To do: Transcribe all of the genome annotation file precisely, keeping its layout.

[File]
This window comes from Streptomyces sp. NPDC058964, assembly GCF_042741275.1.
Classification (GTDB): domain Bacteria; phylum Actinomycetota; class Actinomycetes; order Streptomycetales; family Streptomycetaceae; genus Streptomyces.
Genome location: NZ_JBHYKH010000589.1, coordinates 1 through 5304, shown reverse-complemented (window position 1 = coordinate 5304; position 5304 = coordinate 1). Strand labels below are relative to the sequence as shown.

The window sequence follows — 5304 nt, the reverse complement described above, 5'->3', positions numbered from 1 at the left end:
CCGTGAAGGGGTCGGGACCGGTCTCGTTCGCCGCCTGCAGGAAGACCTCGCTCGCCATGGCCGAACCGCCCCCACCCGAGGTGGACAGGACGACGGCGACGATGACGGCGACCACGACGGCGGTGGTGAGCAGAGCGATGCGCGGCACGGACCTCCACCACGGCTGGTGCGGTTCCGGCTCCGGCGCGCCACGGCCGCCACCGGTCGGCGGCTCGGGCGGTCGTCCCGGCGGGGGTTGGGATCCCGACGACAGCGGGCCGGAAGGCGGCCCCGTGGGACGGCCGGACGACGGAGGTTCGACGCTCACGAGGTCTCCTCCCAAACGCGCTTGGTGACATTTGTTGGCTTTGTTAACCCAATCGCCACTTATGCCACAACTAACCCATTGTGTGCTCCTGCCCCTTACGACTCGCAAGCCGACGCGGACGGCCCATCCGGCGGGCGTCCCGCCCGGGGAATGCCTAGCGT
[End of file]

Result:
This window comes from Streptomyces sp. NPDC058964, assembly GCF_042741275.1.
Classification (GTDB): domain Bacteria; phylum Actinomycetota; class Actinomycetes; order Streptomycetales; family Streptomycetaceae; genus Streptomyces.
Genome location: NZ_JBHYKH010000589.1, coordinates 1 through 5304, shown reverse-complemented (window position 1 = coordinate 5304; position 5304 = coordinate 1). Strand labels below are relative to the sequence as shown.

The window sequence follows — 5304 nt, the reverse complement described above, 5'->3', positions numbered from 1 at the left end:
CCGTGAAGGGGTCGGGACCGGTCTCGTTCGCCGCCTGCAGGAAGACCTCGCTCGCCATGGCCGAACCGCCCCCACCCGAGGTGGACAGGACGACGGCGACGATGACGGCGACCACGACGGCGGTGGTGAGCAGAGCGATGCGCGGCACGGACCTCCACCACGGCTGGTGCGGTTCCGGCTCCGGCGCGCCACGGCCGCCACCGGTCGGCGGCTCGGGCGGTCGTCCCGGCGGGGGTTGGGATCCCGACGACAGCGGGCCGGAAGGCGGCCCCGTGGGACGGCCGGACGACGGAGGTTCGACGCTCACGAGGTCTCCTCCCAAACGCGCTTGGTGACATTTGTTGGCTTTGTTAACCCAATCGCCACTTATGCCACAACTAACCCATTGTGTGCTCCTGCCCCTTACGACTCGCAAGCCGACGCGGACGGCCCATCCGGCGGGCGTCCCGCCCGGGGAATGCCTAGCGT